Saturday, February 5, 2011

Michael Jackson: Songwriter

If, three months ago, you strapped me to a chair, tied a blindfold around my head, and forced me to answer the question, "Who wrote more of their own songs: Michael Jackson or Madonna?" I'm not sure I would have even been able to make a good guess. I'll never have to worry about this terrifying hypothetical scenario ever again: the correct answer is Michael Jackson. Hell, Michael Jackson didn't even need much help. Here is a list of some of the songs that only bear the songwriting credit "Michael Jackson." They are some pretty good songs and you might have heard them on the radio at some point:

"Don't Stop Til You Get Enough"
"Wanna Be Startin' Something"
"The Girl Is Mine"
"Beat It"
"Billie Jean"
"The Way You Make Me Feel"
"I Just Can't Stop Loving You"
"Smooth Criminal"
"Black Or White"
"Who Is It"
"Will You Be There"

How did he do it? Wikipedia doesn't give us too much detail regarding the melodic aspect of the compositions, mostly discussing the lyrical inspiration. But really, what I want to know is, how did this guy write those catchy, catchy hooks? Somebody knows, but it's obviously not somebody on Wikipedia. Perhaps Michael himself did not even know. As if it matters anyway. Below are some informative tidbits. The "Bille Jean" stuff, in particular, is even weirder than I thought it would be.

"Don't Stop 'Til You Get Enough":
Jackson claimed that when the melody of "Don't Stop 'Til You Get Enough" came to him, he couldn't shake it off. He found himself humming and singing it while walking through the Jacksons' Encino home. As Michael could not play, he had his brother Randy perform the melody on a piano in the family's recording studio.[3] When Jackson's mother, a devout Jehovah's Witness, heard the song, she was shocked by the lyrical content. Katherine pointed out that the title could be misconstrued as pertaining to sexual activity.[5] Jackson reassured her that the song was not a reference to sex, but could mean whatever people wanted it to.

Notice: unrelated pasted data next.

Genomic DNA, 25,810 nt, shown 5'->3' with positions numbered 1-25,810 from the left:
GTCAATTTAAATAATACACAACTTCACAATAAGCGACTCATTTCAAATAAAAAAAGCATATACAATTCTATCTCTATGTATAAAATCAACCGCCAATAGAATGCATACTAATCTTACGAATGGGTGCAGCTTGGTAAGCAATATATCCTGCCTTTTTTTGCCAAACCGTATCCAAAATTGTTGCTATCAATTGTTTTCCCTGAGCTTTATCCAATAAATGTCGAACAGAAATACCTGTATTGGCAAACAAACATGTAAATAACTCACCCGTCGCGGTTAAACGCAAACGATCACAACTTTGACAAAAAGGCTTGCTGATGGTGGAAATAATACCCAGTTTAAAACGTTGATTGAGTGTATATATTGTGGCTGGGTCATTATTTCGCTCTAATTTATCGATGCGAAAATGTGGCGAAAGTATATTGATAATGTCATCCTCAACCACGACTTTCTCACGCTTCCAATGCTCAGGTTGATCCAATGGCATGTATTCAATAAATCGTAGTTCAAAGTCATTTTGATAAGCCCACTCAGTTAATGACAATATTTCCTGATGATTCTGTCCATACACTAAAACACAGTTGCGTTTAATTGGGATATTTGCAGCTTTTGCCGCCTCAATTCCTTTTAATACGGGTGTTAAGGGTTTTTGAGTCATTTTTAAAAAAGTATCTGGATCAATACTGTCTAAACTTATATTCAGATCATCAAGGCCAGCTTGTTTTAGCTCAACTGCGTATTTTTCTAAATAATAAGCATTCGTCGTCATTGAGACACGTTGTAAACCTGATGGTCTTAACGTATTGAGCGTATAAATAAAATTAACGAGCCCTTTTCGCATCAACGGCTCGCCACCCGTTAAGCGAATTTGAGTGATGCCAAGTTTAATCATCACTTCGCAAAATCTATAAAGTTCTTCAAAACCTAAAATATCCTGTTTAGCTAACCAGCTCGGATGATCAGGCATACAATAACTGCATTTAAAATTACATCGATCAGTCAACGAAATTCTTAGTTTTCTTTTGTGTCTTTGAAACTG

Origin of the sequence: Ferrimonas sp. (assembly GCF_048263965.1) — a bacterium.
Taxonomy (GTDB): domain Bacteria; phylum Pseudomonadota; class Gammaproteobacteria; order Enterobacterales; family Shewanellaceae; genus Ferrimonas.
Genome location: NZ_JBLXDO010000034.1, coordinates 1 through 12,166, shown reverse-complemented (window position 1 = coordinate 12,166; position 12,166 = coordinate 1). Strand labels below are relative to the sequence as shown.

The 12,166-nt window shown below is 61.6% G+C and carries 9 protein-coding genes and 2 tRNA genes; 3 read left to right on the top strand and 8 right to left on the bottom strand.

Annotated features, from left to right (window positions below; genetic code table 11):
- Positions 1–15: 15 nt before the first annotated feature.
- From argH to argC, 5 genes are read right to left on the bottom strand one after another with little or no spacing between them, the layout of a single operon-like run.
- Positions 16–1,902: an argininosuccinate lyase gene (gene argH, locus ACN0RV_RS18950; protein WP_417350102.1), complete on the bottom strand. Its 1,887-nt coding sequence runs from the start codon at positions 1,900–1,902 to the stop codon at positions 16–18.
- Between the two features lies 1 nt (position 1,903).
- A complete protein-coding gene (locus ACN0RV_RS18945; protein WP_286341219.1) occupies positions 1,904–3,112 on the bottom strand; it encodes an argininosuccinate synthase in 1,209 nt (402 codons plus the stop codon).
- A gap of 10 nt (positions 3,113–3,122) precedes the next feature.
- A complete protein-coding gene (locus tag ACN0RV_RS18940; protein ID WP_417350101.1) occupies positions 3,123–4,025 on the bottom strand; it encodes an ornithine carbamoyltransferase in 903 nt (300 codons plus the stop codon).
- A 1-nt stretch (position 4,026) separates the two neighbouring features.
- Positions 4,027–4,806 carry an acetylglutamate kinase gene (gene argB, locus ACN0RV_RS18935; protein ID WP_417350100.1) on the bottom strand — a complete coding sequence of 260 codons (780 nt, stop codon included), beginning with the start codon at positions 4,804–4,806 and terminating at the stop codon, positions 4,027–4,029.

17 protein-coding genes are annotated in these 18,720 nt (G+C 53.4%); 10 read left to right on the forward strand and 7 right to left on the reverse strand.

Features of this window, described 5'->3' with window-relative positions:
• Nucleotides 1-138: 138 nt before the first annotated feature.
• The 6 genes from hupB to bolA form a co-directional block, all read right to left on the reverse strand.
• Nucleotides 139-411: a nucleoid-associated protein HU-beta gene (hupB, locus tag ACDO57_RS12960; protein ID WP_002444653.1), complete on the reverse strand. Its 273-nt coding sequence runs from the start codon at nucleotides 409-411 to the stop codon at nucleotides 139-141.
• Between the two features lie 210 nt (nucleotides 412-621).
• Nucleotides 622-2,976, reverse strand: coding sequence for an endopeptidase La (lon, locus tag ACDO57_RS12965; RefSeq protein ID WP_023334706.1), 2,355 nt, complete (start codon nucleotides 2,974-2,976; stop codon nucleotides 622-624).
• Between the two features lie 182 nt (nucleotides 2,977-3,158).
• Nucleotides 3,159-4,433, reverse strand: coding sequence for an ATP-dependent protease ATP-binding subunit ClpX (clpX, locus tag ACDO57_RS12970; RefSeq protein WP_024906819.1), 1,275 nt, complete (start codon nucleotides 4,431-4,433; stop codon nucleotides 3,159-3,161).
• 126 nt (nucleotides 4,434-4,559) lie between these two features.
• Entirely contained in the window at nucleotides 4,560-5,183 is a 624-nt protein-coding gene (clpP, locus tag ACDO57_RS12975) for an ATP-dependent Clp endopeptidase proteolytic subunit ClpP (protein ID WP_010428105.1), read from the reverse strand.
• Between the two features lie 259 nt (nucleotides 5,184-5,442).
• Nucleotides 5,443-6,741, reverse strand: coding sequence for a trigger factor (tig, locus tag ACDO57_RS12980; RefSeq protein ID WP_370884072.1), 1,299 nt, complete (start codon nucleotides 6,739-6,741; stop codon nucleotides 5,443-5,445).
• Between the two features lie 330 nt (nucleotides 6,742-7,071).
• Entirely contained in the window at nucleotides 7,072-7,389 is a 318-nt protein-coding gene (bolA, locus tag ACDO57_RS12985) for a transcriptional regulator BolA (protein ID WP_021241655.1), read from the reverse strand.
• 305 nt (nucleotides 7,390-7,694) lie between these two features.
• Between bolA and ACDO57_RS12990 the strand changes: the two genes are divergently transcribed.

So wait, how does "You know this ... force it's ... got a lot of power ... make me feel like a ... make me feel like a ... ooh!" not refer to sex? And yet somehow, because it is Michael Jackson we're talking about here, I believe him.

"Wanna Be Startin' Something":
"Wanna Be Startin' Somethin'" was written, composed, and co-produced by Michael Jackson, and produced by Quincy Jones. It was originally written for his sister La Toya Jackson about her troubled relationship with her sisters-in-law, but Michael ended up recording the song and La Toya sometimes performs the song at her concerts.
"The Girl Is Mine":